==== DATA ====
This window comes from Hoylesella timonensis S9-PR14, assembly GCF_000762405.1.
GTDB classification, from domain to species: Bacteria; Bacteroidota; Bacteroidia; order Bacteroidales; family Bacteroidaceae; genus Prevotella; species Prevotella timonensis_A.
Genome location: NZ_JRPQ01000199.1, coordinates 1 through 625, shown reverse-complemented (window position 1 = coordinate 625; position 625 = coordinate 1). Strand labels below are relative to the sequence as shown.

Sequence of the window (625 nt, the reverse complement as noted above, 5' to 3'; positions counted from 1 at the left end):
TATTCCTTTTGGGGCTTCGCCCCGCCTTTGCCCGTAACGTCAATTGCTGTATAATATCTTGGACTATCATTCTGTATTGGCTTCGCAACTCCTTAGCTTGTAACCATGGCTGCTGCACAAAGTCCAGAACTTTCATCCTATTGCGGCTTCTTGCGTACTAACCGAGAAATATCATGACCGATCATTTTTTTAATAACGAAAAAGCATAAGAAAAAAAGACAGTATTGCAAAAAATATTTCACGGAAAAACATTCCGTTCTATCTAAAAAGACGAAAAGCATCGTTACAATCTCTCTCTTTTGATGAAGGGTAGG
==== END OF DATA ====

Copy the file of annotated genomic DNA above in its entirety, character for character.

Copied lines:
This window comes from Hoylesella timonensis S9-PR14, assembly GCF_000762405.1.
GTDB classification, from domain to species: Bacteria; Bacteroidota; Bacteroidia; order Bacteroidales; family Bacteroidaceae; genus Prevotella; species Prevotella timonensis_A.
Genome location: NZ_JRPQ01000199.1, coordinates 1 through 625, shown reverse-complemented (window position 1 = coordinate 625; position 625 = coordinate 1). Strand labels below are relative to the sequence as shown.

Sequence of the window (625 nt, the reverse complement as noted above, 5' to 3'; positions counted from 1 at the left end):
TATTCCTTTTGGGGCTTCGCCCCGCCTTTGCCCGTAACGTCAATTGCTGTATAATATCTTGGACTATCATTCTGTATTGGCTTCGCAACTCCTTAGCTTGTAACCATGGCTGCTGCACAAAGTCCAGAACTTTCATCCTATTGCGGCTTCTTGCGTACTAACCGAGAAATATCATGACCGATCATTTTTTTAATAACGAAAAAGCATAAGAAAAAAAGACAGTATTGCAAAAAATATTTCACGGAAAAACATTCCGTTCTATCTAAAAAGACGAAAAGCATCGTTACAATCTCTCTCTTTTGATGAAGGGTAGG